The interaction between dispersal,the Allee effect and scramble competition affects population dynamics

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Ecological Modelling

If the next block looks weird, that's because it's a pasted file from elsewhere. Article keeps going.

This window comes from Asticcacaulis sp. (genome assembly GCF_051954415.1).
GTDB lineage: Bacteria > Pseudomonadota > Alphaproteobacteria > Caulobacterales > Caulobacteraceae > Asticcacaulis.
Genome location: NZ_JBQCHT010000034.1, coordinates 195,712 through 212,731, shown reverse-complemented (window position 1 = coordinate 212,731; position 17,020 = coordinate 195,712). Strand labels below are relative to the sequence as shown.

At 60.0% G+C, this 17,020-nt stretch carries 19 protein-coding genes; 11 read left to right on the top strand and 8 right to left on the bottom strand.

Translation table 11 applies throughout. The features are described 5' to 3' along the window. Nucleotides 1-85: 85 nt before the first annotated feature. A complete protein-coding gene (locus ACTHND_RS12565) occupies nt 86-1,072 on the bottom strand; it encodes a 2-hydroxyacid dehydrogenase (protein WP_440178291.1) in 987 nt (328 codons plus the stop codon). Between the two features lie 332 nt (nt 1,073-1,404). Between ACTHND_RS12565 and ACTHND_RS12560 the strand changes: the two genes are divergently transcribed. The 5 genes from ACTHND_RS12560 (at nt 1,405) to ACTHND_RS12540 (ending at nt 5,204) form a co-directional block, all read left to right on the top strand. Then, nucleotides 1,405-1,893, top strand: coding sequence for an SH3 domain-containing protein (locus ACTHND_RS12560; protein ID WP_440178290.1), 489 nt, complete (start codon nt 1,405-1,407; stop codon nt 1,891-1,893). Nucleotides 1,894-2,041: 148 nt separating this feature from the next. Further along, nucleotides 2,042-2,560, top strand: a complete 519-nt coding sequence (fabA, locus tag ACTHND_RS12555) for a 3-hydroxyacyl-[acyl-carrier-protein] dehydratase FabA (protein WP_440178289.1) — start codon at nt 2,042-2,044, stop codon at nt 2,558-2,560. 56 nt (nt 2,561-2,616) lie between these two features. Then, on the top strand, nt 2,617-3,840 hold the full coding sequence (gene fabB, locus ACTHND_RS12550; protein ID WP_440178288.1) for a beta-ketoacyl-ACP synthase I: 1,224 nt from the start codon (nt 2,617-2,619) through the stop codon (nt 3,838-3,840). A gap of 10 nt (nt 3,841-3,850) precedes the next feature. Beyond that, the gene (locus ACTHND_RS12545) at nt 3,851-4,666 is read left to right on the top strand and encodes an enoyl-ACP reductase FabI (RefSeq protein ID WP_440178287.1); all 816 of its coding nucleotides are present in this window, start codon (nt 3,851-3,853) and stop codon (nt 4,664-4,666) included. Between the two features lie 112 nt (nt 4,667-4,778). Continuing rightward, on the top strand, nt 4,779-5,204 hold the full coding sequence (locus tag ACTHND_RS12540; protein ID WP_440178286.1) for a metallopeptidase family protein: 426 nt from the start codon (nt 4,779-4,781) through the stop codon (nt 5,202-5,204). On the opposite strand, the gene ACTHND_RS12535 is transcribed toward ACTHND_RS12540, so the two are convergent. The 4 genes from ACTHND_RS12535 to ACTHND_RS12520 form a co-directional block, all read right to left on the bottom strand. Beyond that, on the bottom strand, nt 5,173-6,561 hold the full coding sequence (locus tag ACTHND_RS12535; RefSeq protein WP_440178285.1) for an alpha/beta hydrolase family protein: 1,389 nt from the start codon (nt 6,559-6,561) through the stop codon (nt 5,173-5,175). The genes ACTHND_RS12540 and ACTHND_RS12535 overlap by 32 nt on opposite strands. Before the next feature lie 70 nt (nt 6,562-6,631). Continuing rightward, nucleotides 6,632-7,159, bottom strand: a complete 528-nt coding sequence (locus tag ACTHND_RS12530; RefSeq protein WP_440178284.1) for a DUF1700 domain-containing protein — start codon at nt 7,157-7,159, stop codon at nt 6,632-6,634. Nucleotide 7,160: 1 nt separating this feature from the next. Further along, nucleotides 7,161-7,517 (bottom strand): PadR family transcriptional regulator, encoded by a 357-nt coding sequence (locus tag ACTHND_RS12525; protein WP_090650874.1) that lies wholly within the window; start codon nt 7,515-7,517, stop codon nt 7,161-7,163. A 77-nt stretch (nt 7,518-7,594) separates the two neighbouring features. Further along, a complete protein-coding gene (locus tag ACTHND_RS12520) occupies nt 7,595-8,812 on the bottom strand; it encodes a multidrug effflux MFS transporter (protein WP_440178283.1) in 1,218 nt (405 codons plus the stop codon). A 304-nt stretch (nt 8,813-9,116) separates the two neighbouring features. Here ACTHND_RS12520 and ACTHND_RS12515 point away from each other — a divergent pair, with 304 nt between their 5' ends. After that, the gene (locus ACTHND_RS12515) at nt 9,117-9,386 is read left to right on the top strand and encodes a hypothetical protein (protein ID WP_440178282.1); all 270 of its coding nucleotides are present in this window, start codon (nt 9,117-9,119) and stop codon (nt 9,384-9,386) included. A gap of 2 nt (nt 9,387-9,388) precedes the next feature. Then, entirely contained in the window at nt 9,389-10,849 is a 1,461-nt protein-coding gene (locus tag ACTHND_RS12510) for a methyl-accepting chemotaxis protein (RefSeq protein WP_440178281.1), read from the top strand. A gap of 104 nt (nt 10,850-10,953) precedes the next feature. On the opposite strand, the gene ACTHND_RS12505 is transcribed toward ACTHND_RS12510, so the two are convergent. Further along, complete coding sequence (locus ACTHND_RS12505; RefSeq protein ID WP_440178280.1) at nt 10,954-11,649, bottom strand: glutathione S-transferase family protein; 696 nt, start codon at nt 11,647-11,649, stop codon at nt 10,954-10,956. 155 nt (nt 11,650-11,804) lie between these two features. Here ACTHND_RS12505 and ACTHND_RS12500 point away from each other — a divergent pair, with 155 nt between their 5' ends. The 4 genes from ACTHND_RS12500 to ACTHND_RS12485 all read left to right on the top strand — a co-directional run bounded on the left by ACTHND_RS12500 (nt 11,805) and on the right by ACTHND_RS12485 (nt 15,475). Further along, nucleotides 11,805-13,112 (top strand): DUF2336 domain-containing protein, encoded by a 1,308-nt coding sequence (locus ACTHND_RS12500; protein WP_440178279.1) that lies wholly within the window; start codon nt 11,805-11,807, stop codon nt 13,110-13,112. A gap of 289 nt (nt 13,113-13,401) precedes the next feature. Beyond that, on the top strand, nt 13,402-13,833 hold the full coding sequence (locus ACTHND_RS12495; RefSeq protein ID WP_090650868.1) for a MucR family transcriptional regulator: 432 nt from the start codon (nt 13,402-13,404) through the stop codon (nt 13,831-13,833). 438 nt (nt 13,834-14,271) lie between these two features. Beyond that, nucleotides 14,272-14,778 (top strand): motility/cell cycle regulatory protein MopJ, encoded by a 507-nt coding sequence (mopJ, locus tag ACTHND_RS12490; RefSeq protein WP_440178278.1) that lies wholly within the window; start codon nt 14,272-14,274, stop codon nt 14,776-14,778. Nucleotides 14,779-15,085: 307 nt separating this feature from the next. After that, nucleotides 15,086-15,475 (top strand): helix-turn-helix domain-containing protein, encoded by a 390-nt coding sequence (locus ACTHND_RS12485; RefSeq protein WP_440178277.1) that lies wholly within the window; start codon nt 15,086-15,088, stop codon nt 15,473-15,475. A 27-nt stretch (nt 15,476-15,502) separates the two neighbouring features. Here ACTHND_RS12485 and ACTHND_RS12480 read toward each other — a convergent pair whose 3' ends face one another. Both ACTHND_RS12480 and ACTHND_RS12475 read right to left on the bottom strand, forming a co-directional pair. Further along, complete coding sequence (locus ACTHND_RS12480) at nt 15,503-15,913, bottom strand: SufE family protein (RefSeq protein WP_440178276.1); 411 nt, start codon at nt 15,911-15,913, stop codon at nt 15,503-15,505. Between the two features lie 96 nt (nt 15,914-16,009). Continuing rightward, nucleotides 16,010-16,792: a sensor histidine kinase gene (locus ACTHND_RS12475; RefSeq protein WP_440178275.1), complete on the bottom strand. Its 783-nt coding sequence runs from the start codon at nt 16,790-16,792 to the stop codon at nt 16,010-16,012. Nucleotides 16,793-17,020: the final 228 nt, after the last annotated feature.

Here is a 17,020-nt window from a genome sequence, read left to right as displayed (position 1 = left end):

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Many organisms experience an Allee effect: their populations do not grow optimally at low densities. In addition, individuals compete with one another at high densities. The Allee effect and competition thus create a lower and an upper bound to local population size. Local populations can, however, be connected through dispersal. By using a spatio-temporal integro-difference simulation model, parameterized for Drosophila melanogaster, we explore the consequences of the Allee effect, scramble competition and dispersal for different combinations of resource distributions, initial adult distributions and densities, modes of dispersal and boundary conditions. We found that the initial distribution and density of adults determines whether a population can establish, while resource availability, the ability to reach resources and heterogeneity are mainly responsible for subsequent population persistence. In our model heterogeneity was introduced by the distribution of resources, the initial adult distribution, and the boundary conditions. Although local population dynamics are inherently unstable, overall stability can be attained by (re)colonization processes. The averaged dynamics of the total population turned out to be reasonably smooth, so apparently upper and lower local population bounds, coupled with dispersal, created an effective stable mean population density for the system as a whole. This suggests that stable mean population densities for spatial populations can be emergent properties appearing at sufficiently large scales, as opposed to inherent properties occurring at all scales. We also found, in agreement with most literature but contrary to some recent literature, that population persistence can be facilitated by a leptokurtic dispersal mode, which has higher probabilities of traveling both short and long distances, but smaller probability of traveling intermediate distances than random dispersal.